In this down economy, many employers are undergoing layoffs of workers. Certainly, it can be harder to prove that your termination was discriminatory or retaliatory when many others are suffering the same fate as you are. But ask yourself this: was the layoff legitimately based upon financial reasons, and if so, why were you chosen?
As the California Supreme Court has explained, “Invocation of a right to downsize does not resolve whether the employer had a discriminatory motive for cutting back its work force, or engaged in intentional discrimination when deciding which individual workers to retain and release.” Guz v. Bechtel National, Inc., 24 Cal.4th 317, 358, 100 Cal.Rptr.2d 352 (2000). See also, e.g., Miller v. Fairchild Industries, Inc., 885 F.2d 498, 506 (9th Cir. 1989) (jury could find retaliation in layoff which employer claimed was based on decline in workload, where employee provided contrary testimony and where other employees were not similarly laid off); Cones v. Shalala, 199 F.3d 512, 519-520 (D.C.Cir. 2000) (holding that a jury could have concluded that the agency’s explanation for not promoting the African-American plaintiff, downsizing, was inconsistent with its decision to promote three white co-workers, and hence a pretext for discrimination); Cichewicz v. UNOVA Indus. Automotive Systems, Inc., 92 Fed.Appx. 215, at **5 (6th Cir. 2004) (downsizing explanation insufficient to warrant summary judgment where there was evidence of pretext). If you were chosen for layoff over someone not of your protected classification who was less qualified, then you may still have a viable claim regarding your termination.
In a case in which I argued this last month against a summary judgment and summary adjudication motion, the employer – a relatively small company – laid off five workers, including my client, who was 50 at the time. My client was the only worker of his classification laid off, and a number were retained – including some who were similar in age to my client, and some who were ten or more years younger. I was able to distinguish my client from several workers of similar ages because they worked in different regions (geographically) than he did. Yet, the company was at first unable to present a legitimate, non-discriminatory reason for retaining the younger workers instead of my client. When the company did present reasons other than age, they were only vague and non-specific ones (e.g., management felt that my client would be “less missed”), which (to the extent they meant anything at all) my client could readily refute.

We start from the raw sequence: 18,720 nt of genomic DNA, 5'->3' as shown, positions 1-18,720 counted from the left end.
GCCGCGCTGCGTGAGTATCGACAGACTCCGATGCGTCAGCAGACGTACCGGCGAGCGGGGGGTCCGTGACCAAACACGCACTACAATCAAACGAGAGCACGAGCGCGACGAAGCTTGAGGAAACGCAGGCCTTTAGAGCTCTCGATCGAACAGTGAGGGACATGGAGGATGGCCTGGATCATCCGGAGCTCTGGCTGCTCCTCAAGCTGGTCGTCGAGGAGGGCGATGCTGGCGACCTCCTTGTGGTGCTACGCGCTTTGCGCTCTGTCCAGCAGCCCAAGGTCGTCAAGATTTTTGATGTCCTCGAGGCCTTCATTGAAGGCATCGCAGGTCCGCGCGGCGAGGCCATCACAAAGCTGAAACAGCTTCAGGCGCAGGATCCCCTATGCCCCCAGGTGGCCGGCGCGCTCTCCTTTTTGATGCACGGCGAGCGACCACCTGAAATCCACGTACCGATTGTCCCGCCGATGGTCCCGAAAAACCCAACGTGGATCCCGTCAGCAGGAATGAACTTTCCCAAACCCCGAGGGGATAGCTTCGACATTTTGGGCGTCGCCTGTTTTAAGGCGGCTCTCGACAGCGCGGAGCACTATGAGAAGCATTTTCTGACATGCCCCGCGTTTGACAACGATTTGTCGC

Moreover, there were numerous instances in which a key decision-maker in the layoff had told my client that he felt the company needed to “get younger,” and that older workers cost the company more in benefits and wages, among other statements. This evidence suggests that the company’s weak reasons stated for choosing my client for layoff were just a pretext (or phony reason to cover up) for age discrimination. “With direct evidence of pretext, a triable issue as to the actual motivation of the employer is created even if the evidence is not substantial. The plaintiff is required to produce very little direct evidence of the employer’s discriminatory intent to move past summary judgment.” Morgan v. Regents of University of Cal. (2000) 88 Cal.App.4th 52, 68, 105 Cal.Rptr.2d 652 (citing Chuang v. University of California Davis, Bd. of Trustees (9th Cir. 2000) 225 F.3d 1115, 1127.
Based on the evidence I presented, Bryan Schwartz Law (http://www.bryanschwartzlaw.com/) and my co-counsel learned that the Court intends to deny the company’s effort to defeat the age discrimination claim arising from the layoff, allowing my client to proceed to trial to overturn his termination.
If you are notified of a layoff, think twice before assuming that you are out of options.
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About the Author: Bryan Schwartz is an Oakland, CA-based attorney specializing in civil rights, employment law. Call today – (510) 444-9300 – or send an email: Bryan@BryanSchwartzLaw.com
This article originally appeared in Bryan Schwartz Law on March 31, 2009. Re-printed with permission by the author.